Tuesday, May 31, 2011
5 Essential Literacy Activities for Beginning Readers
As your little ones enter the world of beginning to read, there are five essential literacy activities that you should incorporate into your daily lessons. These include:
Reading to your child. Read books to your child that offer rich oral language and involve opportunities for discussion. For example, you might want to read the book No David! as you ask your child to infer why the mom (or dad) might be mad at David. Build your child's vocabulary with books in the Skippyjon Jones series. You might want to see if your kiddo can use the context clues to figure out what the Spanish words mean. Older kiddos don't have to be left out of the reading aloud experience. A Series of Unfortunate Events is also a great vocabulary builder for your older ones.
Read with your child. Read with your child using the support of familiar, predictable, and rhyming texts such as Brown Bear, Brown Bear What Do You See? Have your child fingerpoint as they read. You can type up segments of the text or a sentence for the child to arrange in the correct order.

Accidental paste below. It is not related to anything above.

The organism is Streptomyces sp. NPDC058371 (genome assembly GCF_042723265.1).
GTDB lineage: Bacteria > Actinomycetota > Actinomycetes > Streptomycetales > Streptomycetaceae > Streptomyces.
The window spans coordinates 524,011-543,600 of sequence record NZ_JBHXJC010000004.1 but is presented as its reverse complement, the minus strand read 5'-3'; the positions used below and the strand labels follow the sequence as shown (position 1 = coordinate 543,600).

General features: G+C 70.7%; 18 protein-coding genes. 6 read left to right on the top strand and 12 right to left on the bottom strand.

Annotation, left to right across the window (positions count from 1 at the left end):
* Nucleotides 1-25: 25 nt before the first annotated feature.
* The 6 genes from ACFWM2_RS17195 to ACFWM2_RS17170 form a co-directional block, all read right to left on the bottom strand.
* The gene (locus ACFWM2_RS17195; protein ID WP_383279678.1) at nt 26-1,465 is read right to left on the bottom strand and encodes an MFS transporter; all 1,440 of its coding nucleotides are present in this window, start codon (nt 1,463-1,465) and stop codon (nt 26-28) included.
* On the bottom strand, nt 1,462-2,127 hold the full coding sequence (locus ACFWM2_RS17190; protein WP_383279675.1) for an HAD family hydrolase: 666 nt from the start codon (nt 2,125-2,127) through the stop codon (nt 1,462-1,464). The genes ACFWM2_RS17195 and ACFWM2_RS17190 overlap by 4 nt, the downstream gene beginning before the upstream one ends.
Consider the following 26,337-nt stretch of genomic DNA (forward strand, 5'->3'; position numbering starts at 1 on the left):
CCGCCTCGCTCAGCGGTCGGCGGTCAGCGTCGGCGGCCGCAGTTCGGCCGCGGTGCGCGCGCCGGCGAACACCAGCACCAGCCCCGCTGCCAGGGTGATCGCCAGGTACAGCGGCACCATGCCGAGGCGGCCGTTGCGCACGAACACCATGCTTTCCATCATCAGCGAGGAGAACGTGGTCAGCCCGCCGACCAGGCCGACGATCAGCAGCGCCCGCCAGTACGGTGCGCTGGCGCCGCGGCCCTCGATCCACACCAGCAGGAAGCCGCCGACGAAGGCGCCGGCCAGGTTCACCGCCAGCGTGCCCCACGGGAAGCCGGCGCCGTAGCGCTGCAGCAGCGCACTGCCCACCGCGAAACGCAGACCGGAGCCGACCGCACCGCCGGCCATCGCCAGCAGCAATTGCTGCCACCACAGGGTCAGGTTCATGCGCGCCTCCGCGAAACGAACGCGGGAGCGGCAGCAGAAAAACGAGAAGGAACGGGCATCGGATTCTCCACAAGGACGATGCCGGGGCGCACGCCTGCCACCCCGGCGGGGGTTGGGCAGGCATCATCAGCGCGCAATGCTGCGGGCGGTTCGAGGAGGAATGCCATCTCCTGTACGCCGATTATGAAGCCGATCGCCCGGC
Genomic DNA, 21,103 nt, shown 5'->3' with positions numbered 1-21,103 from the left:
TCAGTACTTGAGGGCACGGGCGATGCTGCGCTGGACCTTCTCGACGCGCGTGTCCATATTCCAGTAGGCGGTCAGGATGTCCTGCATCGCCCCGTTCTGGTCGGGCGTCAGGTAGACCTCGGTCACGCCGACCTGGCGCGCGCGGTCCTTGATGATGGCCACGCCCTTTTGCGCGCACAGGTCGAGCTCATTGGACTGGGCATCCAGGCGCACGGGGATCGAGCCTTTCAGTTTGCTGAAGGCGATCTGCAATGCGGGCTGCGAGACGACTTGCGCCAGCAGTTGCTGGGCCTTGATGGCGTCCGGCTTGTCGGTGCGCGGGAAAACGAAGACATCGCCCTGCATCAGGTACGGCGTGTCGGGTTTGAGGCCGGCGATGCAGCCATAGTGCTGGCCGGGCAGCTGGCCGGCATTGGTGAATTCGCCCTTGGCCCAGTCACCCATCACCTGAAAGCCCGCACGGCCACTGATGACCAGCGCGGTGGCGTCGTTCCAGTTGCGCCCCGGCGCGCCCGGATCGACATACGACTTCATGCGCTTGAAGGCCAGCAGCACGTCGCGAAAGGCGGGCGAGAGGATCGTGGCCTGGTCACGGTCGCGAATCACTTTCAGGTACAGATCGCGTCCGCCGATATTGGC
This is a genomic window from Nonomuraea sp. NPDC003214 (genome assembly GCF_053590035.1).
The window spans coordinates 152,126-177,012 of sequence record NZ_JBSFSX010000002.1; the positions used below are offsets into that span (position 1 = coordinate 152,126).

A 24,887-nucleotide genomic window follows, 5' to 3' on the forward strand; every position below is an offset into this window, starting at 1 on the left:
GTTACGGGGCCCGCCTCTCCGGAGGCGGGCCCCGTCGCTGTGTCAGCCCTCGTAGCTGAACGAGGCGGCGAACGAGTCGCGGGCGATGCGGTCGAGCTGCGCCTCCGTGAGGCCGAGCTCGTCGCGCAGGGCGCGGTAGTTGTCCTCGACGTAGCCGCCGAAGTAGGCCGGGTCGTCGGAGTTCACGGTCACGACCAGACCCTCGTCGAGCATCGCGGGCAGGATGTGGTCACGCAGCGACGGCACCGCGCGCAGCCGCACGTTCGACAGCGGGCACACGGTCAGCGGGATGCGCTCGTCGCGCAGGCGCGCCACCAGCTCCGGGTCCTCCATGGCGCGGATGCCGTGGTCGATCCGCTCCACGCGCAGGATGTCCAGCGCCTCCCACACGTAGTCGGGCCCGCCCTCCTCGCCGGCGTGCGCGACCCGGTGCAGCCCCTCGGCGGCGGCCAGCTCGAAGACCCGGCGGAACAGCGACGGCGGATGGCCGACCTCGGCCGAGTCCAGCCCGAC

Write with your child. Take turns writing a story or a few sentences with your child about your day's activities. Model how you think of beginning sounds as you write. For example if you were writing "We went to the park" you might say, I know that we starts with the 'w' sound and w makes that sound.
Word Study. Word study for the beginning reader includes letter sorts and cards to teach the alphabet, picture sorts to teach beginning sounds, and concept sorts for thinking and vocabulary instruction.
Here are a few examples:
Rhyming Bingo Game
More Sorts (features several different types of sorts)
Talk With. Talk to your child often to help their oral language grow. Tell stories, talk about pictures in books, play what if, anything to make your kiddo use their words.